For dense sprays such as those encountered in diesel or gasoline direct injection, the interpretation of spray images
is complicated by the fact that most of the light reaches the detectors after multiple scattering events within the
spray. This may introduce severe errors when extracting quantitative or even qualitative information from these
images as many diagnostics rely on the assumption of single photon scattering.
It has recently been shown that the multiple scattering component of spray images can be effectively suppressed if
sets of structured light sheets are used to illuminate the spray. The aim of this report is to illustrate the potential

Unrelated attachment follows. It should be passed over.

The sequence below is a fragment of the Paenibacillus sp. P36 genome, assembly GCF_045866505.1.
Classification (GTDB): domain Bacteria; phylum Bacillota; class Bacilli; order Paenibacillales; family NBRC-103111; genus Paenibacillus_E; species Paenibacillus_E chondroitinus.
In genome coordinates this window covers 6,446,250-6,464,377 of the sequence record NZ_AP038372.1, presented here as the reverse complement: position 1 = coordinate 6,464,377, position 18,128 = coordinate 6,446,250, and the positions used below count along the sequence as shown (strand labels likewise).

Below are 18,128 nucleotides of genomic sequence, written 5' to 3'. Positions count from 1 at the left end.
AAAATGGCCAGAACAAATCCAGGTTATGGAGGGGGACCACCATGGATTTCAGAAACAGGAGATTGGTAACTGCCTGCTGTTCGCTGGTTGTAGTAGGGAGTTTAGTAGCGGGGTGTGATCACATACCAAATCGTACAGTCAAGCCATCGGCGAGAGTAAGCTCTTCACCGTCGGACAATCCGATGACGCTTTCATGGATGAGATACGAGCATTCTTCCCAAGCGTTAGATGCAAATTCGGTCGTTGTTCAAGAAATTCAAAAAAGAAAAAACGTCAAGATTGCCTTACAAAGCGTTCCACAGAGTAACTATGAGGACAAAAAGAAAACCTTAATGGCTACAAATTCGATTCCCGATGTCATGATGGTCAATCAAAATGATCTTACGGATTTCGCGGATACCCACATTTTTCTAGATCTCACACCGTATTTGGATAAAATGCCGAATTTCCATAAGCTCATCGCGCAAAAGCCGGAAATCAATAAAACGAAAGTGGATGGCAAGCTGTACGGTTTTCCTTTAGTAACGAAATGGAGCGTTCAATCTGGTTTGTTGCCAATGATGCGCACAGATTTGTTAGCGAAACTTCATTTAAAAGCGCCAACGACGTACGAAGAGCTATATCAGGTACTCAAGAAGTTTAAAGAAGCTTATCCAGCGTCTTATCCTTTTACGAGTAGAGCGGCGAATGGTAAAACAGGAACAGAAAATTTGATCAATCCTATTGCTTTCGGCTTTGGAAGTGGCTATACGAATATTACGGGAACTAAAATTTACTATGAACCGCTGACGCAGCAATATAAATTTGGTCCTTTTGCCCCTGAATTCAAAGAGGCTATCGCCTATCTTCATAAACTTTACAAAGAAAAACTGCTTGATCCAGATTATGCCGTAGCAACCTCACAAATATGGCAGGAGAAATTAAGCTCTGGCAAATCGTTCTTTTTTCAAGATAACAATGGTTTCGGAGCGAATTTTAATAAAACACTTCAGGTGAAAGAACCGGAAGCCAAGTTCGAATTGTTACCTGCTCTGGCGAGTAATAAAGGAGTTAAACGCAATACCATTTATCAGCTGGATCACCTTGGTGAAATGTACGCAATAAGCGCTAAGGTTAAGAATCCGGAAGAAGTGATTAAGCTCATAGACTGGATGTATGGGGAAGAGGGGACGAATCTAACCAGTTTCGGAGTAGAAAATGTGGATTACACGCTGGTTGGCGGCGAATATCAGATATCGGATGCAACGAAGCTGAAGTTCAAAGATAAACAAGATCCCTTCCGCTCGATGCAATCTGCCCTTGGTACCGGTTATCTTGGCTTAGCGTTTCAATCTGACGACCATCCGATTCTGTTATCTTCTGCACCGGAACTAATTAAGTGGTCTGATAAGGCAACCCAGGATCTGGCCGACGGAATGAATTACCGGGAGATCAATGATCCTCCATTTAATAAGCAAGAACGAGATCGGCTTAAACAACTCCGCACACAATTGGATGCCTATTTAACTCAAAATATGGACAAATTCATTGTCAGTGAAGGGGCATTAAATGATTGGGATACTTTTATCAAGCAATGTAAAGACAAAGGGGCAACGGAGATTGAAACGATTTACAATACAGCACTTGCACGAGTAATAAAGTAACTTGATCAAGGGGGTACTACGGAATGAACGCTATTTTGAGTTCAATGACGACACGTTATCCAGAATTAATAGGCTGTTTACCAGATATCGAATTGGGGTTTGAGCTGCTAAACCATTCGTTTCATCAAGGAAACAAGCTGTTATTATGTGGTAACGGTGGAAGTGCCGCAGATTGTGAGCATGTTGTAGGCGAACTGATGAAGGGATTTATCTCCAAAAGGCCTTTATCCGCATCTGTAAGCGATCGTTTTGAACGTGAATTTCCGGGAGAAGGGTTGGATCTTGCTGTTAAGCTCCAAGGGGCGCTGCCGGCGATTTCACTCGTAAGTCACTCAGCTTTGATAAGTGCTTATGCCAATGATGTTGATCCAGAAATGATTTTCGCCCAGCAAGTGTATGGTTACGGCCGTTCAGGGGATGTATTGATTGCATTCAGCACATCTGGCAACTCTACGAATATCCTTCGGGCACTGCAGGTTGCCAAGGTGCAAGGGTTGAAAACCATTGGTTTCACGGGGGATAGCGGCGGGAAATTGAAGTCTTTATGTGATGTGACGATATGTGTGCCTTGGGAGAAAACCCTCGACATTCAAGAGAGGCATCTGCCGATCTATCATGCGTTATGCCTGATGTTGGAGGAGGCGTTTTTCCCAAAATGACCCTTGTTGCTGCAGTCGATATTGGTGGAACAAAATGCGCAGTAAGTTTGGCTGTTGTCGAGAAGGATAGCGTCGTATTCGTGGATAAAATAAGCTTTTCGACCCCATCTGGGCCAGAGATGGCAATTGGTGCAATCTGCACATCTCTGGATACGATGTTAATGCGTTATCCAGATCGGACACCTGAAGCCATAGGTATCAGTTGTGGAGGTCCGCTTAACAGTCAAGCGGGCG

and the limitations of this technique for the visualization of sprays from modern diesel and gasoline injectors
at elevated atmospheric pressures. The results clearly show that conventionally recorded images are dominated
by multiple scattering, causing the light sheet to widen substantially and obscuring details within the light sheet
plane. In contrast, multiple scattering and indirect reflections can be suppressed using structured light sheets and
proper image processing. Careful interpretation of the corresponding images reveals details of the inner spray
structure and thus contributes to the understanding of the complicated spray break-up and atomization processes.